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Most of my track ridding is done on a 1.3 mile layout with a steep uphill start finish straight. Due to the gearing required my front wheels heads skywards around 7000 rpm. I've still not figured out the best way to keep the front end under control, from the two options passed on to me.

 

1) Dabbing the back break

2) Using the quick shifter to change up.

 

Your thoughts and view would be helpful.

 

Cheers.

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Your avatar is very appropriate to your question!

 

Short-shifting (meaning shifting up a gear a bit early, before the bike is fully in the power band) is a common and very workable solution to this problem. A bit of rear brake pressure would work also but requires more attention since you have to monitor how much brake pressure and for how long; if you just short-shift, especially with a quick-shifter, you can just pick a reference point where you want to shift and tap the shifter - which will likely require less judgment and concentration than using the brake. Also I think that shifting would be easier to manage in any adrenaline-charged situation - like racing - where you might be prone to accidentally stomp on the rear brake with too much enthusiasm due to the pressure and excitement of the moment. FWIW I've done some data-logger comparisons of short-shifting versus not on the S1000rr and it has a lot less of an effect on overall acceleration than I expected - I started doing it more often after examining the data. Have you tried either or both solutions to see which works better for you?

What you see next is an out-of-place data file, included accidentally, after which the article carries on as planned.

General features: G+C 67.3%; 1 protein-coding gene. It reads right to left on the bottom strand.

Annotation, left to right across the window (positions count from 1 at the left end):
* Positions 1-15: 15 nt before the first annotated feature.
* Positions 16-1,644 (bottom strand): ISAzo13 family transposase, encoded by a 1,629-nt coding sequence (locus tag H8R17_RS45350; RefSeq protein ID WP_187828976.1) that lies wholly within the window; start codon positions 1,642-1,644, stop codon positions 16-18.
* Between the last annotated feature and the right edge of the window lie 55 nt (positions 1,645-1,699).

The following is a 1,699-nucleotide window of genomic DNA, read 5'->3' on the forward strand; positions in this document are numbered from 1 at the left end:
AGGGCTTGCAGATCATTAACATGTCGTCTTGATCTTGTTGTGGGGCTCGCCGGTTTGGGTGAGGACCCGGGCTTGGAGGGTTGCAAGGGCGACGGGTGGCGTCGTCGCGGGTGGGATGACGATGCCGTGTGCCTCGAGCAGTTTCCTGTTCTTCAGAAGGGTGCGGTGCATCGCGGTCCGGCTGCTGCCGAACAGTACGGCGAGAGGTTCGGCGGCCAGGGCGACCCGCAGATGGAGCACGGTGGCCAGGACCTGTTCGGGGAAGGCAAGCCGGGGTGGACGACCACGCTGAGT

If you aren't already doing so, getting your upper body as low and forward as possible helps reduce wheelies, as does being loose on the bars. If you are sliding back in the seat consider a back stop on your seat.

 

What kind of bike are you riding? Any on-board traction control or wheelie management?

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I have a similar problem with one of my bikes. I do exactly as Hotfoot is suggesting. One gear higher generally does not affect acceleration that much and makes the bike a lot more manageable as a result.

 

Using a higher gear has little effect as Hotfoot mentioned (I have compared data as well). For a rider that's not as used to wheelies you can experience multiple SR's and unintentionally roll out or slow your roll on. That can negatively affect your speed. Even a moment's hesitation can be a few bike lengths. Shifting and braking could take part of your attention and potentially slow you down.

 

If you have wheelie control take a moment to learn about the system and how it works. Most importantly figure out a way to completely trust it if you can.

 

I find that some situations short shifting does well but in others it does not. There's a track that has a hairpin followed by an uphill section and a crest that makes my bike wheelie in 2nd gear on the crest of the hill. Putting the bike in 3rd gear keeps the wheel down but the hill and the short area of acceleration have a bit more of an affect on the speed. Making the conscious decision that it's ok to let the bike do it's thing and understanding exactly where it's going to happen makes things a lot more manageable for me. Of course as well seeing the faster riders who bravely shift down to 1st gear and wheelie all the way up that hill helps me a bit with that. They have done essentially the same thing in a different gear. They made the decision that's the way they approach that corner and they trust their wheelie control and let the bike do it's thing. Once you know what to expect it's honestly a bit of naughty fun you look forward to each lap.

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Short shifting is a solution I used a lot when the bike wheeled after the exit of the corner. It helps a lot, as mentioned, when you know where wheelie will happen, move your body on the front of the bike as much as possible. Also if it is possible you can alter your wheel base (longer), gear ratio or tune your suspension by increasing compression damping or spring tension. Those last solutions are a bit radical but can be applied if it is really necessary. I would like to add for the 2010-2011 S1000RR users that after I installed the +1-4mm Alpha racing swingarm pivots, the bike just catapult straight forward and rarely wheelie if I do not want it.

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